After a weekend of storms, Twin Cities homeowners are still scrambling to clean up and return to normal. Here is a guide on whom to call for help, and what to do to help yourself recover from the damage.
when power fails
About 24,500 Xcel Energy customers still had no power late Monday. Since the storms first hit late Friday, more than 600,000 customers lost electricity from downed power lines. Crews from 14 states converged on Minnesota to fix what Xcel called its worst outage ever. It's hoping everyone will be up and running by Wednesday. To see a map of power outages and report one to Xcel, go to its website at www.xcelenergy.com or call the outage line at 1-800-895-1999. If you have an emergency situation such as a broken branch on an electric wire, call 1-800-895-4999.
Food out after four hours
It could take as little as four hours for some of the food in your refrigerator to go bad if the power fails.
Anything perishable — such as raw meat, cooked foods or soft cheeses — that's been warmer than 40 degrees for four hours should be discarded, because bacteria grow in temperatures from 40 to 140 degrees.
"We want to be sure people don't needlessly put themselves at risk," said Craig Hedberg, a professor in the School of Public Health at the University of Minnesota. "The problem is that big storms in the summer are often accompanied by hot weather, and it puts more stress on the whole system."
Fresh produce in the refrigerator generally can be saved, though prewashed packaged greens should be discarded, as should anything that's been in contact with raw meat juices. Freezers will stay cold longer, up to 24 hours for one that's half full, 48 hours for a full one. If frozen foods are thawed or partially thawed, they can be refrozen if the food still has ice crystals. The quality may be affected by refreezing, but it should be safe to eat.
For a list of safety guidelines for specific foods, go to www.foodsafety.gov.
Monday's commutes were tangled by intersections with signal lights out. By law, those intersections become a four-way stop. Be defensive and watch for confused drivers, and don't go through intersections without stopping.
Dumping tree debris
Minneapolis: A curbside tree debris collection is planned for July 1-12. To report a tree blocking a sidewalk or a street, e-mail firstname.lastname@example.org or call 612-313-7710. Residents may bring yard tree debris to two locations, one in north Minneapolis and one at Fort Snelling, until June 29. Small branches and pieces of brush can go into the regular weekly waste collection. For information, go to www.minneapolismn.gov/news.
St. Paul: To have tree debris collected from the curb, residents must notify the forestry hot line at 651-632-5129 and debris must be placed on the curb by Friday. It may take up to three weeks to collect. For more information go to stpaul.gov.
Ramsey County: Four of the county's yard waste collection sites — Arden Hills, Frank and Sims, Midway and White Bear Township — will be open two extra days this week to collect tree and shrub waste from county residents. Hours are noon to 7 p.m. Tuesday and Thursday, 11 a.m. to 7 p.m. Wednesday and Friday, 9 a.m. to 5 p.m. Saturday and 11 a.m. to 5 p.m. Sunday. Call 651-633-EASY (3279) if you have questions or need directions.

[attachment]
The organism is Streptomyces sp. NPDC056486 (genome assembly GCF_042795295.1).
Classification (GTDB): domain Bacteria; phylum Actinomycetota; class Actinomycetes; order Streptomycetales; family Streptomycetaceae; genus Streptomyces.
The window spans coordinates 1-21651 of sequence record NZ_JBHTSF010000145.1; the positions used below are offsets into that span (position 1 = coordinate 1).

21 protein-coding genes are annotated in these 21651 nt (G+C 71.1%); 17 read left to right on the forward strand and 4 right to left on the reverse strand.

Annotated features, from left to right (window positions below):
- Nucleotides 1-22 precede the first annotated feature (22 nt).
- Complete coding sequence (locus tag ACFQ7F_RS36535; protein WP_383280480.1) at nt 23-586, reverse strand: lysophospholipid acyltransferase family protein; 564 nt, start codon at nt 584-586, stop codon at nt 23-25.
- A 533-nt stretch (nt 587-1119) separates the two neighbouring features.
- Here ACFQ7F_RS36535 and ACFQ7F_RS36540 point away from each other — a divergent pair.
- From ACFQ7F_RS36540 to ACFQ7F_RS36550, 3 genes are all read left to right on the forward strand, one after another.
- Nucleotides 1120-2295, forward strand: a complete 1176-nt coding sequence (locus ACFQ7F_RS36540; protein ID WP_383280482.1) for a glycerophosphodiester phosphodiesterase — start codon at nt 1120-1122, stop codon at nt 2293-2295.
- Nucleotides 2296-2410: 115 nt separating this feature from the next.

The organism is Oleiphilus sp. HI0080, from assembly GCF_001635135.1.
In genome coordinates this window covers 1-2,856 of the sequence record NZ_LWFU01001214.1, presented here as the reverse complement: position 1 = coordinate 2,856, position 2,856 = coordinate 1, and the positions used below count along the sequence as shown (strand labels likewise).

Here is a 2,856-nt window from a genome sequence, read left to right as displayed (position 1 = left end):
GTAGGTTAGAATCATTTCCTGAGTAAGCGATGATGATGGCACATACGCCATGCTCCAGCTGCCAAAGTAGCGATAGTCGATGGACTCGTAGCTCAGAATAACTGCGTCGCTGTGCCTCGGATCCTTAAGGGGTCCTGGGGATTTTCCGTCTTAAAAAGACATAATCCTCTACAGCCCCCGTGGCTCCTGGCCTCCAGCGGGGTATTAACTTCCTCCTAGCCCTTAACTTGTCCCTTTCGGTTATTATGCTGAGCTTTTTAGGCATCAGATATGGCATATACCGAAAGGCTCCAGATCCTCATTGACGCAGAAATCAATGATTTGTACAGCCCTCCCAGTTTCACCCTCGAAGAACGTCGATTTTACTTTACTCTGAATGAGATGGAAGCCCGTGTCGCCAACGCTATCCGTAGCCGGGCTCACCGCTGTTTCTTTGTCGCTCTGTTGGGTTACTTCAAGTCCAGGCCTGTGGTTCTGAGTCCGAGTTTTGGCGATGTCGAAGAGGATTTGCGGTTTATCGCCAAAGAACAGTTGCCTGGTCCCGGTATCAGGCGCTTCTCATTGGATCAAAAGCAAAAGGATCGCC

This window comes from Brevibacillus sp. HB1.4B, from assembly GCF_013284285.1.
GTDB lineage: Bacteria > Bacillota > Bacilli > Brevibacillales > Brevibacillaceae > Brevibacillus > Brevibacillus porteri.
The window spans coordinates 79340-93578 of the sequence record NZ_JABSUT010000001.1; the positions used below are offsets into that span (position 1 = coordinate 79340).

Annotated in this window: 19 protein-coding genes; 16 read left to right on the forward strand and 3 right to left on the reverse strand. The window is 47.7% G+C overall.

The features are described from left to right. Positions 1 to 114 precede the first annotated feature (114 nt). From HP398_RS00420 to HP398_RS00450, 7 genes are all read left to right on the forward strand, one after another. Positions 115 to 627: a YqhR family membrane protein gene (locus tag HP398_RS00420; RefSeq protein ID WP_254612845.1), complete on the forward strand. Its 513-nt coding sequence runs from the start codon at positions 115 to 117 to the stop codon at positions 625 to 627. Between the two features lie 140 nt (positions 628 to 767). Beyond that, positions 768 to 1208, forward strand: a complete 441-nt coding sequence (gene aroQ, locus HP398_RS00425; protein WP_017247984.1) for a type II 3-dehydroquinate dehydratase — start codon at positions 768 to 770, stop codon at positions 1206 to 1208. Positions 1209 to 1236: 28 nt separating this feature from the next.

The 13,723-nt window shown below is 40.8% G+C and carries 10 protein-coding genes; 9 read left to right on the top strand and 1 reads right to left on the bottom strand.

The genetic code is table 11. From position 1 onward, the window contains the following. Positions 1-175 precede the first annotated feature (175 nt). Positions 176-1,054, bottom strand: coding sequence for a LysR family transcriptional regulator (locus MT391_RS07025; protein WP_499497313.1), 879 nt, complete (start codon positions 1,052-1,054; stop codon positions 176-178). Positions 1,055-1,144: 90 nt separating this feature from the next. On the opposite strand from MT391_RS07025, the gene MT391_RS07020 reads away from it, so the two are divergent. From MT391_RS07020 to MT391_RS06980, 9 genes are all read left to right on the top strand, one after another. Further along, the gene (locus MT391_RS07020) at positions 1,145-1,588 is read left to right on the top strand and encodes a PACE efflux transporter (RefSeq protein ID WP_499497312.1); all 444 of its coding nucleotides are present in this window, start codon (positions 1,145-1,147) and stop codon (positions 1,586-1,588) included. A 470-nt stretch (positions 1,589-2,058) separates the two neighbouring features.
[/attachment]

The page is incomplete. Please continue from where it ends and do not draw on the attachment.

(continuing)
Dealing with damaged trees
When decades of tree growth are undone in a moment, reparations can seem daunting.
Gary Johnson, a forest resources professor at the University of Minnesota, says homeowners can correct minor damage. Small branches that have been damaged extensively should be pruned, but only to the "branch collar," or the slightly thicker point at which the damaged branch joins another branch or the tree's truck. Pruning a branch flush with the tree surface risks exposing the trunk to decay.
Small uprooted trees can be reset, making sure that the roots remain covered and moist. If staking seems necessary, place stakes evenly around the tree and attach without pulling on the tree, giving the lines a bit of slack.
Remove torn strips of bark just to the point where the damage stops, then make a smooth, clean cut. It's not necessary to paint the wounds with latex paint or shellac to deter insects, except for oaks, which need such immediate treatment during the current oak wilt season.
If a tree has more drastic damage, Johnson suggests hiring an arborist. (Listings are available through the Minnesota Society of Arboriculture, www.msa-live.org.)
REplanting washed-out gardens
There's still time enough to replant flowers and vegetables, said garden writer and former U of M extension horticulturist Deb Brown, but give your drenched soil a chance to dry out.
"It's absolutely too wet right now," she said. To check the soil, take a trowel of dirt and squeeze it in your hand. "If it sticks together like a big mud ball, it's too wet," she said. "It should be a little crumbly."
Garden centers and farmers markets still have plants for sale, but if you buy replacements, look for faster-maturing varieties.
more storms on the way?
Believe it or not, the latest forecast for the Twin Cities area calls for more severe weather. Thunderstorms could pop up late in the day Tuesday and Wednesday. But things could dry out as the weekend nears.